Indeed, after two-thirds hepatectomy, mitogenic signals (cytokines and growth factors; for review, see [48]) induce exit of quiescence (“priming”) of hepatocytes. These hepatocytes undergo one or two rounds of one or two rounds of cell division to restore the hepatic liver mass and this process is associated with a pronounced increase of polyploid hepatocytes [37, 46, 49, 50]. Several reports indicated that liver regeneration depends mainly on the proliferation of hepatocytes [48, 51]. However, it has to be noticed that hypertrophy of hepatocytes in the regenerated liver has also been described [5254]. A recent study has conciliated with these two pathways by revealing that hypertrophy precedes proliferation in the regenerating liver [55]. Furthermore, this work also established that preexisting diploid and tetraploid mononucleated hepatocytes generate cells with tetraploid and octoploid nuclei, respectively, by an unconventional cell cycle, probably by endoreplication as hepatocytes entering into S phase and skipping mitosis. Finally, they also described that binuclear hepatocytes undergo reductive divisions to generate two mononuclear daughter hepatocytes of higher ploidy. All these processes lead to an increase in both size and ploidy of hepatocytes during liver regeneration. It is interesting to note, that Sigal and Coll have also observed that 16n populations are found in the hepatic tissue, during the second day of liver regeneration. At the end of the regenerative process, 16n contingent is no more present in liver parenchyma. The authors suggested that the disappearance of these highly polyploid hepatocytes is associated with the establishment of apoptotic mechanisms that target preferentially hepatocytes of advanced ploidy [37].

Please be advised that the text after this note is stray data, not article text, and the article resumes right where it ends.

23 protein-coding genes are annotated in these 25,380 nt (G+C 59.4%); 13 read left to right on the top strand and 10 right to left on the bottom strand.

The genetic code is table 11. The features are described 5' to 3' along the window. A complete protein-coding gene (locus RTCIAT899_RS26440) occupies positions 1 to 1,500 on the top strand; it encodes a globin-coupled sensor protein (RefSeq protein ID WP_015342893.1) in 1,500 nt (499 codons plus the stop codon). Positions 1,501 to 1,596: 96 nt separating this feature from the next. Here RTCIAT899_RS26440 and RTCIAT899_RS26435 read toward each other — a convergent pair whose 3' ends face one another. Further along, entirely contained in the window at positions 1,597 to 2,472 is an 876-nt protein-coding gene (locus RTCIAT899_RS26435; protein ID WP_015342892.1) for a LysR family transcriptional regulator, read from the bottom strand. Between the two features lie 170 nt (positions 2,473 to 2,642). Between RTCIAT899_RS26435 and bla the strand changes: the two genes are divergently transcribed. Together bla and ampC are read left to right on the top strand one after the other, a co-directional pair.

In adult rodents, DNA synthesis induced by chemical compounds is associated with modifications of polyploid status in the liver. For example, lead nitrate induces the genesis of binucleated hepatocytes [56]. Adjunction of hepatic mitogens such as sodium phenobarbitone [57], 1, 4-dichlorobenzene [58], or peroxisome proliferators [59] are known to favor octoploid mononucleated hepatocytes genesis.